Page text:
Only death or divorce will get you a spot in the coveted first row on an Italian beach. In a country where there is a socialistic equality in most things – health care, long lines at the post office, job security, good food – the beach is not one of them. In the U.S., if you get up early enough, you can stake out the best piece of sand on almost any shore and you can usually have a couple of yards between you and your nearest neighbor.
In Italy, the best spot is already taken – everywhere. This prime real estate is a ten foot square piece of sand on the front row (closest to the waterline) in one of the hundreds of beach stations (stabilimenti balneari or bagni) that line the sandy beach along the gently rolling Tyrrhenian Sea from Rome to Cinque Terre. It is only obtained through patience or primogeniture.
This, of course, is not the natural sea-washed, wind-ruffled, kid-pocked, littered and shell-strewn beach of the States or Britain. No, this is ten feet of perfectly groomed sand, topped by a large beach umbrella, a beach chair, two matching sling-back chairs and a long lounge with attached sun-shade.
It’s crowded, especially after the allowable five people move into the space. It’s more crowded when the neighboring umbrellas on either side are raised and their quota of five people each arrive. But ,of course, if you have a spot on the front row, you know everyone around you – they have been friends, or even family, for decades.
Each summer Italians spend as much time as possible, not only in the same seaside town, or at the same bagno, but on the same spot of sand, the same distance from the same sea. They frequently rent the spot for three to four months each year. When no member of the extended family is present between the months of May to mid-September, no one else is allowed to sit under their umbrella, on their chairs, or on their ten-square feet of sand.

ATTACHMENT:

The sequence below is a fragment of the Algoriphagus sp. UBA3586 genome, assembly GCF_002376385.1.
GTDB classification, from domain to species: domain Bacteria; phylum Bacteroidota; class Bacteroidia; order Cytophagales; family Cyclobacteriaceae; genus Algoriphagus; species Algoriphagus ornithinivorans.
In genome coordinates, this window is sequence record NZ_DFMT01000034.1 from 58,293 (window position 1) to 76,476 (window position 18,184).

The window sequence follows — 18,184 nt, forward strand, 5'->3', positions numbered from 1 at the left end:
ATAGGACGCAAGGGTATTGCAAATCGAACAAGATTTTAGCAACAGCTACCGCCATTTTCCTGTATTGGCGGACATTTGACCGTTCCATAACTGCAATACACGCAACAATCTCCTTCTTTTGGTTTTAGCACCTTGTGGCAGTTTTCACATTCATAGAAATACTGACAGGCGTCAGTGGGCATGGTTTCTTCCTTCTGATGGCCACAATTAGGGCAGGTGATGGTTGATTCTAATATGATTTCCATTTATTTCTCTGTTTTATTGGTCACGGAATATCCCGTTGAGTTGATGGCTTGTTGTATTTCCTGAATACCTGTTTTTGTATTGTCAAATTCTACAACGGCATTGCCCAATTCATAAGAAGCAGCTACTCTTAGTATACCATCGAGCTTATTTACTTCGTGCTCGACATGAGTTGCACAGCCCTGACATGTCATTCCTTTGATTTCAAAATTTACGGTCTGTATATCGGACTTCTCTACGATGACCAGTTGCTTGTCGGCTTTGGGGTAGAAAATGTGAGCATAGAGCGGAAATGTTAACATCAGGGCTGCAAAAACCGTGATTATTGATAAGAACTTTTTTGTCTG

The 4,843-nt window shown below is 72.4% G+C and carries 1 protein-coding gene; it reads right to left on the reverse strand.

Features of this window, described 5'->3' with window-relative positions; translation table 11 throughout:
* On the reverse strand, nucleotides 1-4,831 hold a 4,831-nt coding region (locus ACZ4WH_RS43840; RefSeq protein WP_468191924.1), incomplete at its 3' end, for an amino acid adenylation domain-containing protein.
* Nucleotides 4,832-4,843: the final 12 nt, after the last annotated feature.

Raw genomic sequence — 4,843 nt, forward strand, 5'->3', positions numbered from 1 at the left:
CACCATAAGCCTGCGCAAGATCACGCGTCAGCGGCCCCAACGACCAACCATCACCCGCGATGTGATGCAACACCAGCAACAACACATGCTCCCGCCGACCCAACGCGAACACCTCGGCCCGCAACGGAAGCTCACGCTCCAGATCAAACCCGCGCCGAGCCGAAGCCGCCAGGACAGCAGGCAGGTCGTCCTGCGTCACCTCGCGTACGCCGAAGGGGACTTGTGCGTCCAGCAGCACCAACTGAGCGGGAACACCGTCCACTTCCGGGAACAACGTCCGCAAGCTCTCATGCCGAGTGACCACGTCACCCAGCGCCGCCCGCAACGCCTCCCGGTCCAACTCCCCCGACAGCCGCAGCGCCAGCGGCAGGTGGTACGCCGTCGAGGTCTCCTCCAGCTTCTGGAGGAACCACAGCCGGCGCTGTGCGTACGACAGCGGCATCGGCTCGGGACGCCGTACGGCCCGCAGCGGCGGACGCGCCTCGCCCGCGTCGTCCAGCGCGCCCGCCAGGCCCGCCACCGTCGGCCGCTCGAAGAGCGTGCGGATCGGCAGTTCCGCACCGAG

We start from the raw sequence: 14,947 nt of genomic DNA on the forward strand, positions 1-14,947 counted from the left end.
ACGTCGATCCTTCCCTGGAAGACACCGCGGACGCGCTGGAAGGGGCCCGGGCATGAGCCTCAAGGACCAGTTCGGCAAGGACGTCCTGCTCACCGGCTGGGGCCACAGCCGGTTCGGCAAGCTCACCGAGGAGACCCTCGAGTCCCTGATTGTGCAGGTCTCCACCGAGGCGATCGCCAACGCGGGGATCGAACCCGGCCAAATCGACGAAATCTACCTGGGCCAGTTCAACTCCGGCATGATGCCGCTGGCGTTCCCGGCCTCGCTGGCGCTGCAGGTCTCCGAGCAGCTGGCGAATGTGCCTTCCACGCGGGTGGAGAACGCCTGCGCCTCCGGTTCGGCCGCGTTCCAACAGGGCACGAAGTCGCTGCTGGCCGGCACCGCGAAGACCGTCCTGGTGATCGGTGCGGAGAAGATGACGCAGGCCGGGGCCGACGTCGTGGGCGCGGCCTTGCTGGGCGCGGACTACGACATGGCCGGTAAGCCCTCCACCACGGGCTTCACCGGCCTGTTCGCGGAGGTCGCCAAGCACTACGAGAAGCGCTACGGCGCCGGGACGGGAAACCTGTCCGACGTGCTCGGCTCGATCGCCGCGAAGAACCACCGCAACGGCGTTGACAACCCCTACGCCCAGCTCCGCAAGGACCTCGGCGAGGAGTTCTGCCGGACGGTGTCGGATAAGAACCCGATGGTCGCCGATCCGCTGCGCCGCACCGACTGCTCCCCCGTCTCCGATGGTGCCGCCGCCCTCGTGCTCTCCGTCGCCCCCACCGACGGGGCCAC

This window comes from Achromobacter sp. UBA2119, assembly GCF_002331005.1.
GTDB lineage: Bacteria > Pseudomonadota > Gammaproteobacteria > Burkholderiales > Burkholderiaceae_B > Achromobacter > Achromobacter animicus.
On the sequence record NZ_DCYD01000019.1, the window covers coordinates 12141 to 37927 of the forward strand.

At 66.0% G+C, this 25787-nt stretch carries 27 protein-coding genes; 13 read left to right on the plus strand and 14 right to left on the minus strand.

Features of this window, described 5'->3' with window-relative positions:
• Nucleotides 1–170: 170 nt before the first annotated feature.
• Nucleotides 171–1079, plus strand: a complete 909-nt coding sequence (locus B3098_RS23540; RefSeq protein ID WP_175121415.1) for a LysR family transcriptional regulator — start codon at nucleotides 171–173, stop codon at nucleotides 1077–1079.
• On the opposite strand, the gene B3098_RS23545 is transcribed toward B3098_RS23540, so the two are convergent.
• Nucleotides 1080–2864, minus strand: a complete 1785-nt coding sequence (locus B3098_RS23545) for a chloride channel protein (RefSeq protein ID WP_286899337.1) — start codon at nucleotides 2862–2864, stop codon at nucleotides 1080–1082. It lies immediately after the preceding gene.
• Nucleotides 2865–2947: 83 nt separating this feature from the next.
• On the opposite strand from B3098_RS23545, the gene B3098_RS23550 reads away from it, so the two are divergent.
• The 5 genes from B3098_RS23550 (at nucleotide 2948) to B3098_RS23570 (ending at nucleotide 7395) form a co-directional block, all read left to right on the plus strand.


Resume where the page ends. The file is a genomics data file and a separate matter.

For Americans who for the most part don’t spend the summer holidays in the same place twice, this shows an astonishing commitment or a sad lack of imagination. But this is not unusual for Italians. A recent study showed that over 70% of Italians take their 30 to 60 days of vacation each summer at the same time and over 65% spend that holiday time in the exact same place every year.
Perhaps it is the chaos of their history and politics that push Italians into a comfortable conformity in their private lives. They have a sense of humor about it all. In the 1960s, Piero Focaccia, a popular singer, warbled this tune:
Per quest’anno, non cambiare.
Stessa spiaggia, stesso mare.
For this year, don’t change
Same beach, same sea.
Italy is blessed with beaches, both east on the Adriatic Sea or the west on the adjoining seas: Ligurian, Tyrrhenian, as well as the southern Ionian Sea. The personalities of the coasts are clearly defined. The east coast has thousands of stabilimenti lined up at Rimini, Ancona, San Benedetto and Lido di Jesolo, south to Pescara. The sea is flat and tepid, but the beaches rock with discos and luna parks. The west coast has more rambunctious seas, but seems to have a more placid beach life, fewer teenagers looking to hook up, more groups of three or four middle-aged ladies standing knee deep in the water gossiping. Italians are opinionated and loyal – those that favor the east coast, do not let the west coast sand slide through their toes.
Actually, there is not a lot of sand-toe contact on the Italian beaches. Once the Italian family (this is not a solitary pastime; you only go to the beach with family or friends) selects its preferred coast, picks a town to match their socio-economic class (Forte dei Marmi for high-rollers, Viareggio and Lido di Camaiore for the well-to-do, Lido di Massa Carrara for the middle class) and puts down one to five thousand euro for the sixteen summer weeks (mid-May to mid-September) at a bath station, they will have a combination of the following amenities: a parking lot, an entry portico, a receptionist (for day or weekly renters), a bar or café, showers (mostly cold, some hot for a fee), toilets, changing cabins, restaurant, fresh- or sea-water pool (higher end establishments), video games, fooseball tables, boardwalks to the sea (wood, plastic, or rubber), a bagnino (lifeguard cum umbrella jockey cum sand raker), a flag pole with colored flags (red if sea is too rough), paddle boats for rent, and a rescue rowboat for the bagnino.
For the American with an exaggerated sense of personal space, the Italian beach scene, although colorful, can seem claustrophobic. For the Italian it is a joyful place of friends and family – teenagers fall in love, get married ten years later, socialize and play cards with other couples, have children – who play as babies/toddlers/teenagers, and then fall in love and start the cycle all over again.
As the summer ends and the ombrelloni are put away, Italians say goodbye to their beach mates with promises of “Stessa spiaggia, stesso mare” next year.